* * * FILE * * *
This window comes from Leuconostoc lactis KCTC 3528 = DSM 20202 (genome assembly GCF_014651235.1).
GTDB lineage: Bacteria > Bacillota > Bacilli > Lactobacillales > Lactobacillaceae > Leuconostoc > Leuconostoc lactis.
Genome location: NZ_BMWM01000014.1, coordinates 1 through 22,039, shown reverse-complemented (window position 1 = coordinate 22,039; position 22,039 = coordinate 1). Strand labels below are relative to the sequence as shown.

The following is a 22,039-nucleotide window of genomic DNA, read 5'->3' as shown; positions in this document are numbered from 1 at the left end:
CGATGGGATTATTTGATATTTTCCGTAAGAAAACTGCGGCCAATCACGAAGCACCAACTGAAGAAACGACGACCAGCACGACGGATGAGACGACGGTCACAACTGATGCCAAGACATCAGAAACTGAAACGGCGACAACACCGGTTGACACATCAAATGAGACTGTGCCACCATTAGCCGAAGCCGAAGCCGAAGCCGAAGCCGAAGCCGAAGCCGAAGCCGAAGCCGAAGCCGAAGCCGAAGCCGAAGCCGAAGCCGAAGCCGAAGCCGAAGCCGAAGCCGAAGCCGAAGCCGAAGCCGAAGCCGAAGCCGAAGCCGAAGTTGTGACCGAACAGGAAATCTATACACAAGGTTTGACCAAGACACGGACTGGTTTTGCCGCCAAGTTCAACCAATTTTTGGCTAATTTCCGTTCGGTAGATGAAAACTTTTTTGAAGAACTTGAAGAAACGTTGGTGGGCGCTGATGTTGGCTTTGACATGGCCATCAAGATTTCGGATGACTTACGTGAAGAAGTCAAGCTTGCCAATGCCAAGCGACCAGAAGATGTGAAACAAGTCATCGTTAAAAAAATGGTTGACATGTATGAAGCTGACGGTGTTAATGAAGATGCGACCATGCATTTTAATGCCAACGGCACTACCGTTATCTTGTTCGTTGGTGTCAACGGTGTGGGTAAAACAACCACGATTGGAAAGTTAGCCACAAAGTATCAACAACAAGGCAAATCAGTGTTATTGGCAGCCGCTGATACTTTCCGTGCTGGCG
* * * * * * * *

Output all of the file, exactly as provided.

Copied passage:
This window comes from Leuconostoc lactis KCTC 3528 = DSM 20202 (genome assembly GCF_014651235.1).
GTDB lineage: Bacteria > Bacillota > Bacilli > Lactobacillales > Lactobacillaceae > Leuconostoc > Leuconostoc lactis.
Genome location: NZ_BMWM01000014.1, coordinates 1 through 22,039, shown reverse-complemented (window position 1 = coordinate 22,039; position 22,039 = coordinate 1). Strand labels below are relative to the sequence as shown.

The following is a 22,039-nucleotide window of genomic DNA, read 5'->3' as shown; positions in this document are numbered from 1 at the left end:
CGATGGGATTATTTGATATTTTCCGTAAGAAAACTGCGGCCAATCACGAAGCACCAACTGAAGAAACGACGACCAGCACGACGGATGAGACGACGGTCACAACTGATGCCAAGACATCAGAAACTGAAACGGCGACAACACCGGTTGACACATCAAATGAGACTGTGCCACCATTAGCCGAAGCCGAAGCCGAAGCCGAAGCCGAAGCCGAAGCCGAAGCCGAAGCCGAAGCCGAAGCCGAAGCCGAAGCCGAAGCCGAAGCCGAAGCCGAAGCCGAAGCCGAAGCCGAAGCCGAAGCCGAAGCCGAAGCCGAAGCCGAAGTTGTGACCGAACAGGAAATCTATACACAAGGTTTGACCAAGACACGGACTGGTTTTGCCGCCAAGTTCAACCAATTTTTGGCTAATTTCCGTTCGGTAGATGAAAACTTTTTTGAAGAACTTGAAGAAACGTTGGTGGGCGCTGATGTTGGCTTTGACATGGCCATCAAGATTTCGGATGACTTACGTGAAGAAGTCAAGCTTGCCAATGCCAAGCGACCAGAAGATGTGAAACAAGTCATCGTTAAAAAAATGGTTGACATGTATGAAGCTGACGGTGTTAATGAAGATGCGACCATGCATTTTAATGCCAACGGCACTACCGTTATCTTGTTCGTTGGTGTCAACGGTGTGGGTAAAACAACCACGATTGGAAAGTTAGCCACAAAGTATCAACAACAAGGCAAATCAGTGTTATTGGCAGCCGCTGATACTTTCCGTGCTGGCG